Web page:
Two technologies – telephones and computers – continue to revolutionize the way the world communicates. Prevalent for more than a century in offices, public establishments and homes, telephones now offer wireless, go-anywhere ubiquity. And, thanks to laptops and PDAs, computers are, quickly catching

up.

However, these two technologies historically have remained separate. Often, the only thing in common has been the desk on which they both sit. But Computer Telephony has combined the best of telephone and computer technology to let people exchange information more quickly and easily over the phone. Because it’s everywhere, the phone remains relevant in the Internet Era as an information access threshold.

The power driving Computer Telephony is telephone network access to computer information through almost any convenient, easy-to-use, and available terminal device, including: Telephones (pulse dial, touch-tone, and wireless) Pagers Facsimile (fax) machines Personal Digital Assistants (PDAs) Personal Computers (PCs)

These terminal devices access a multi-user Computer Telephony platform that supports applications that process the information within the call and/or route and monitor the progress of the call. These functions of the Computer Telephony platform are an integral part of enterprise information systems.

Computer Telephony systems can range from simple voice mail to multimedia gateways. The equipment used in these systems includes voice response units (VRUs), fax servers, speech recognition and voice recognition hardware, and Intelligent Peripherals that are deployed by telephone companies.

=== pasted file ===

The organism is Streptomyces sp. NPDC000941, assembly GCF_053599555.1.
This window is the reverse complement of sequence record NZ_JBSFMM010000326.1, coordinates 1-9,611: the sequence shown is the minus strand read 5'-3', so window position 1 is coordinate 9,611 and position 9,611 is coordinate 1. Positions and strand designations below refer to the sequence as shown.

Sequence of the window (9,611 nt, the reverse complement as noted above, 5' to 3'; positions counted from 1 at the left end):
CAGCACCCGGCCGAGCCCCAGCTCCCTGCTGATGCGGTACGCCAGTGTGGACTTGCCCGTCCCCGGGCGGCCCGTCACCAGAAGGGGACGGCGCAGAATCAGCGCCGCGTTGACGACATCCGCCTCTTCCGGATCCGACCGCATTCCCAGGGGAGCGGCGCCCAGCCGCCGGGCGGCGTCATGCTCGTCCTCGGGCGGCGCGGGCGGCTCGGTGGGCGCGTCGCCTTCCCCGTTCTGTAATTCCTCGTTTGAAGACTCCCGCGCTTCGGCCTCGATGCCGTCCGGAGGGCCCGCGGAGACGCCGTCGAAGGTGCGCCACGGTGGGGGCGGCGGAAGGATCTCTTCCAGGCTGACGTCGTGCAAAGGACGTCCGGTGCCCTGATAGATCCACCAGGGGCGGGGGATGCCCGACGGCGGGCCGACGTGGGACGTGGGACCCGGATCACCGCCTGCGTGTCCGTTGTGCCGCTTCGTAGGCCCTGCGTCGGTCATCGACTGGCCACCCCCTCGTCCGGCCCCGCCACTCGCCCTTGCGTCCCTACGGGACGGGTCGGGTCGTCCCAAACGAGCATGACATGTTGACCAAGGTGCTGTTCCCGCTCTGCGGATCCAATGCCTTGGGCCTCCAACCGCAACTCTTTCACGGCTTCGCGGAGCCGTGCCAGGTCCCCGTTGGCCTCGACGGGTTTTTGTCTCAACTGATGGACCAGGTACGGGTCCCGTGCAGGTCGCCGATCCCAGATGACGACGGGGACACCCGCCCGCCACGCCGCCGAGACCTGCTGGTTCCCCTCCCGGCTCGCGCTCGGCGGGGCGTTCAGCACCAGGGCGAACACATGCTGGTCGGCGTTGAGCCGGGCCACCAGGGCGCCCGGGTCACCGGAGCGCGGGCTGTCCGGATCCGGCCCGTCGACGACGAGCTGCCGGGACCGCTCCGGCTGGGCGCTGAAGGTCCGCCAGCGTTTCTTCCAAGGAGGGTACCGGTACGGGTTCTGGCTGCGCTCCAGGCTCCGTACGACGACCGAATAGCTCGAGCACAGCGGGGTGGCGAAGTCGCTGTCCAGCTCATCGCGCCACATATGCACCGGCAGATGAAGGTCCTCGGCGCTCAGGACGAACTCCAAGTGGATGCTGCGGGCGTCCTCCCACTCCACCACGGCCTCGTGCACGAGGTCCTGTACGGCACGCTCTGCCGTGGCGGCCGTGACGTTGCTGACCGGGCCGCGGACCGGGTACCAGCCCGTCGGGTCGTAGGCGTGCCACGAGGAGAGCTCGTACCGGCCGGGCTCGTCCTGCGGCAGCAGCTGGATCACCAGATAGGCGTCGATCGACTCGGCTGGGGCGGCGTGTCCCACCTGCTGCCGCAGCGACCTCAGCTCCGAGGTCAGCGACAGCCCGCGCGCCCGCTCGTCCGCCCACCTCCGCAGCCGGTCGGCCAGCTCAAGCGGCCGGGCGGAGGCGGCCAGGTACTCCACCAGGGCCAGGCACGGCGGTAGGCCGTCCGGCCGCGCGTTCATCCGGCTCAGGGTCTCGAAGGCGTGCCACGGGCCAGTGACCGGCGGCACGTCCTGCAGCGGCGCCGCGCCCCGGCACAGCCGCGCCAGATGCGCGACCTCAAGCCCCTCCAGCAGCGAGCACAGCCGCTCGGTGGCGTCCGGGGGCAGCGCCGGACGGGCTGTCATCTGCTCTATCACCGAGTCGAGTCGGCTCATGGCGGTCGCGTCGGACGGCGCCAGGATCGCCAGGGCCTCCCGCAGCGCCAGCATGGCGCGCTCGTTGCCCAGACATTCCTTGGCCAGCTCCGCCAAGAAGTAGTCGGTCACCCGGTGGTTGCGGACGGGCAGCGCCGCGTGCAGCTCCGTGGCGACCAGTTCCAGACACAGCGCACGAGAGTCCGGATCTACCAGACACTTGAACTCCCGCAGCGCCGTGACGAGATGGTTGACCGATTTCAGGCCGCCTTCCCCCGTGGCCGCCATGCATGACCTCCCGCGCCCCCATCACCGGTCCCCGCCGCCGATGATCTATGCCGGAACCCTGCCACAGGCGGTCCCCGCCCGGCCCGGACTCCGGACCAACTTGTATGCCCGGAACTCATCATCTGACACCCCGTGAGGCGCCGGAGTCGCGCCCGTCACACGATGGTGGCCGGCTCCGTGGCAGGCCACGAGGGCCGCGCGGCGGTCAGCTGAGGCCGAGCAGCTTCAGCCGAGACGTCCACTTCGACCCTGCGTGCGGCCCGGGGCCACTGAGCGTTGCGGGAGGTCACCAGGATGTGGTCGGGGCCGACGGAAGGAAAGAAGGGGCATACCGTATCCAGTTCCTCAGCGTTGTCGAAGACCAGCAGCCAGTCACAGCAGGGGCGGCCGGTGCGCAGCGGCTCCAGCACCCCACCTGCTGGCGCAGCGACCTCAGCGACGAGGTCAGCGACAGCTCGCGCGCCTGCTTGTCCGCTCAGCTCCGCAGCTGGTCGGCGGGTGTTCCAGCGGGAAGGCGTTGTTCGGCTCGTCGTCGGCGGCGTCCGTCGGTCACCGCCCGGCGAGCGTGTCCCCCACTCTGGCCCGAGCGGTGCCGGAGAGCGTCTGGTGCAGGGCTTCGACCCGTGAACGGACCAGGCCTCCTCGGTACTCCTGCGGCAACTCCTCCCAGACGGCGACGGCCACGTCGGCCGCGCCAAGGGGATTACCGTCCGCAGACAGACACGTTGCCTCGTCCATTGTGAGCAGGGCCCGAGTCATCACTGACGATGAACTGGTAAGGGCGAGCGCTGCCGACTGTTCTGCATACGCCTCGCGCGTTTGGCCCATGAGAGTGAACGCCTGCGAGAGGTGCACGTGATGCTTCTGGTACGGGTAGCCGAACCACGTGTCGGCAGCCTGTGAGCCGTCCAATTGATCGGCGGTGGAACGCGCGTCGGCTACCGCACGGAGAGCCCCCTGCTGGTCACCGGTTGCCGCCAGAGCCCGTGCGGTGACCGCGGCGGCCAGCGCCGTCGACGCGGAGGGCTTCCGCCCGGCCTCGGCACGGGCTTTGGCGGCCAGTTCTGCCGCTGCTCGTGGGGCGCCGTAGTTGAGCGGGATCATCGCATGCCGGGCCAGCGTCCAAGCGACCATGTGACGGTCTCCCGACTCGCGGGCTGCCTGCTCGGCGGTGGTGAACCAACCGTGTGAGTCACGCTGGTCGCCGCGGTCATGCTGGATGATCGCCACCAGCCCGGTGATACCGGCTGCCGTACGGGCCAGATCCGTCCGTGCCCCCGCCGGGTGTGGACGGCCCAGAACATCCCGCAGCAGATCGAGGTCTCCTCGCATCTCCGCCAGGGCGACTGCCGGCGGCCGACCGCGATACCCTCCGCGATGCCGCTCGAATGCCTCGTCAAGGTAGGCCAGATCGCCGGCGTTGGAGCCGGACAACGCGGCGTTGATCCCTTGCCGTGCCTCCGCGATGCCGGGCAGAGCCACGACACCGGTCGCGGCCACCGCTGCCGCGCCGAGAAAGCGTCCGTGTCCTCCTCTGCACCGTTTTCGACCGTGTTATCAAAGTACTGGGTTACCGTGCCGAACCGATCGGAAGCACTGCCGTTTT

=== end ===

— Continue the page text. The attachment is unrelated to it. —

Businesses need to leverage the power of diverse, multi-user Computer Telephony systems to improve productivity, give users more access to information, and provide communications options and services to both customers and employees. For example:

Bank customers can use the telephone to access their personal account information stored in the bank’s main computer.

Business customers can use the telephone to automatically receive information about a product through a fax machine.

Employees can access computer-managed voice, fax, and even data (text messages and other information) through telephones, computers, or both, to effectively connect offsite workers to the office and to expand relationships with the external community.

Computer Telephony opened up the power of sophisticated telephony systems to businesses large and small during the ’90s in the same way that the PC industry opened up in the 1980s. In a little over a decade, the Computer Telephony industry grew to encompass many diverse applications and technologies.

Today, communications technologies are converging at a rapid rate. What began as voice mail and computer-based fax applications has progressed to voice portals, web-enabled contact centers, and unified messaging solutions that incorporate the latest advancements in speech recognition and Internet telephony. By helping the way people communicate, converged communications let organizations increase their competitive edge through improved customer relationship management and employee productivity.

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